Originally, tennis was played with the bare hand – hence the French term ‘Jeu de Paume’. In the latter part of the 12th and early part of the 13th centuries, Knights returned from the Crusades with – among other things – an extended vocabulary. The Arabic ‘rahat al-yad ’ means ‘palm of the hand’ or ‘palm-shaped’: it’s believed that this provides the etymological root of the term ‘racket’ or ‘racquet’ (this said, others argue that the racket was invented in the Low Countries and that its name comes from the Dutch verb ‘raecke’ – to hit or strike).
During the Middle Ages, players began to wear a leather glove – a practice believed to have started in Italy, although players everywhere would have welcomed an alternative to hitting a hard ball with their bare hand. Bruised, swollen hands, broken fingers and torn nails will have been commonplace. Even today, players of ‘les jeux de paume’ – fives, pelota and paume à main nués – reduce the grotesque post-match swelling of their playing hand by piercing the webbed skin between their fingers with a sterilised needle.
The early fifteenth century saw a double-walled glove – essentially, a tight-fitting soft glove within a hard, stiff sleeve. It reduced damage to the hand and allowed a more powerful stroke – albeit at the cost of feel, touch and finesse: like trying to bowl a cricket ball when wearing a baseball catcher’s mitt. This was joined by a ‘strung’ palm, a lattice of thin leather strips wound around the fingers of the glove. It proved tiring for the wearer, however, and fell from use.
In time, a short-handled battoir would evolve; a single piece of wood carved to create a handle and round/oval head. Early drawings indicate they were covered with vellum – a practice which would lead to the unfortunate loss of precious manuscripts: one scholar was aghast on finding a battoir loaned to him covered with fragments of a lost decade from Livy’s history of Rome, Ab urbe condita libri!
The distinctive ‘lop-sided’ or kidney-shaped asymmetric frame of a real tennis racket is at once a historical reference and a single, practical solution to two distinct issues. The racket’s profile resembles the shape of a hand, keeps the ‘sweet spot’ close to the floor and affords players a greater surface area with which to ‘cut’ (slice) the ball. A cut shot makes the ball ‘bite down’ when it hits the floor or bounces off the back wall. The familiar topspin lawn tennis shot is inappropriate in tennis: a top-spun ball will ‘sit up’ after hitting the back wall, affording greater opportunity to return and keep the ball in play.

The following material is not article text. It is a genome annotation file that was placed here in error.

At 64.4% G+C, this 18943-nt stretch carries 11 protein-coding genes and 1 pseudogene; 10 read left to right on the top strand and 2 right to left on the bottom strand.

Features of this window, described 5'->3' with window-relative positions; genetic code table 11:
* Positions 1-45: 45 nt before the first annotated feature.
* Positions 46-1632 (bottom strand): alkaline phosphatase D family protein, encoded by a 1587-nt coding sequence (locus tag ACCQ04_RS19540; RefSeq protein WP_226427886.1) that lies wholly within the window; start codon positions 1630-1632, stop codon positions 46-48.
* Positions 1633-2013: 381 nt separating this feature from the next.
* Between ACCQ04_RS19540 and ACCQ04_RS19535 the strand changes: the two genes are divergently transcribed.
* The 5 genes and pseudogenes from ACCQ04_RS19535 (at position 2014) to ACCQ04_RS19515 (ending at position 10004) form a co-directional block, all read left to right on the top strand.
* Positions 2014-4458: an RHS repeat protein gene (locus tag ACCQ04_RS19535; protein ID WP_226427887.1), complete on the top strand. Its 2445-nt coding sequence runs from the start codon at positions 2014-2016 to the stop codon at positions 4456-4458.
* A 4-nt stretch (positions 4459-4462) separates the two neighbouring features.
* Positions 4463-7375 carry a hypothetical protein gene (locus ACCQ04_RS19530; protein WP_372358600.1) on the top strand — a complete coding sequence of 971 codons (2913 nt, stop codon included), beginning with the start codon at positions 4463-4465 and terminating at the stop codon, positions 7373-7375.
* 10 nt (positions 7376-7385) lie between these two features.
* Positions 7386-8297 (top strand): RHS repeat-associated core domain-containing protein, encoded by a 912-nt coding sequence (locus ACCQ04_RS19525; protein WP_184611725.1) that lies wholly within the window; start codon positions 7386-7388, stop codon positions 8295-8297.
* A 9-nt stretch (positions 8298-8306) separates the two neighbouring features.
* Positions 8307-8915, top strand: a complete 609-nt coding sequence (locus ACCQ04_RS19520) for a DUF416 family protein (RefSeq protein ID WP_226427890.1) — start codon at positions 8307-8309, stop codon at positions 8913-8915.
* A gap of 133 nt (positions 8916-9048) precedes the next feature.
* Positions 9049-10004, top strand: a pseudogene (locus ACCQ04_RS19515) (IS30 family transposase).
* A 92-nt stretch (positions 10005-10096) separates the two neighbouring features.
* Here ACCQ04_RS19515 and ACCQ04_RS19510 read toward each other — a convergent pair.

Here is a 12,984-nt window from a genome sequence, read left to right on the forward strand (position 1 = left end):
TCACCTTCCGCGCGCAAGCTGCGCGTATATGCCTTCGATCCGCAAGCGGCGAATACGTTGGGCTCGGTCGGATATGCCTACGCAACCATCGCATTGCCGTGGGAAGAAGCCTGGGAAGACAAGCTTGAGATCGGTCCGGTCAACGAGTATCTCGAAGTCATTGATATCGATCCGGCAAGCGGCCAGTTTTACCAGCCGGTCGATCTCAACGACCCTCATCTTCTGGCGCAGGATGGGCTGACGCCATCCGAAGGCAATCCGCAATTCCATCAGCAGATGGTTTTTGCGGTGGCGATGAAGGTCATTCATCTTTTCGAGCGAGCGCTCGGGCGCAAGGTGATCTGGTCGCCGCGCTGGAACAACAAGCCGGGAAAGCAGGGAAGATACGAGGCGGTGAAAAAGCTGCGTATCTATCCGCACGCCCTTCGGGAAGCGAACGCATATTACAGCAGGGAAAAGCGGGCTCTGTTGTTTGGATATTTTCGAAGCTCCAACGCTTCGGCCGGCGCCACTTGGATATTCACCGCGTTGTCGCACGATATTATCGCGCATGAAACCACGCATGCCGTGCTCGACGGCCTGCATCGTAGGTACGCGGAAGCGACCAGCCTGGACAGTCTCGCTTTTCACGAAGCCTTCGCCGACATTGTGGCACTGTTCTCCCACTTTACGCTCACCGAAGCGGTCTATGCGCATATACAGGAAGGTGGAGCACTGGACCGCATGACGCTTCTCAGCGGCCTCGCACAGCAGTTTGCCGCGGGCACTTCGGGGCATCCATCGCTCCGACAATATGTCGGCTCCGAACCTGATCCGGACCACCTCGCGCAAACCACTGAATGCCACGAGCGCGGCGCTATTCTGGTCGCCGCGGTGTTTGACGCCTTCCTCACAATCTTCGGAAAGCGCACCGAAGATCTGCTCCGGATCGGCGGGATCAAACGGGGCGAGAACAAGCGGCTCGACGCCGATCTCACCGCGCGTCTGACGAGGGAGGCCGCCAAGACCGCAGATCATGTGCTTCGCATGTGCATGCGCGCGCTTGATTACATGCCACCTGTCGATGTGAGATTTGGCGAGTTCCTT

It is worth mentioning here that throughout this site, you will read of the Tennis ‘racket’ and not the tennis ‘racquet’. For an explanation, one need look no further than Marshall:
“It is, perhaps not out of place here to protest against the vulgar spelling, which in recent years has made the game of Rackets, as well as the implement used in it and in tennis, appear as Racquets – a word which belongs neither to the English, nor the French, nor to any other known language.”
The Annals of Tennis, Julian Marshall, 1878
In Art du Paumier-Raquetier et de la Paume (Paris, 1767), author F. A. de Garsault gives a detailed description of racket-making: selected staves of ash (sometimes chestnut) were made flexible by boiling and then bent in half to form a rough ‘hairpin’ shape. A mould/clamp formed the ‘kidney-shaped’ head and the long ends were bound together and fashioned into a handle. The ‘throat’ or ‘étançon’ was made by inserting a wedge of lime wood, and then strengthened with ox leg tendons. Once all the glue was set, the head frame would be pierced and the entire frame sanded, oiled and polished. Some makers would ‘season’ the racket by smoking it over burning oak sawdust – a practice which hardened the wood and stiffened the racket. It would also darken the wood – hence the name for the process: ‘browning’. Finally, it would be strung with gut.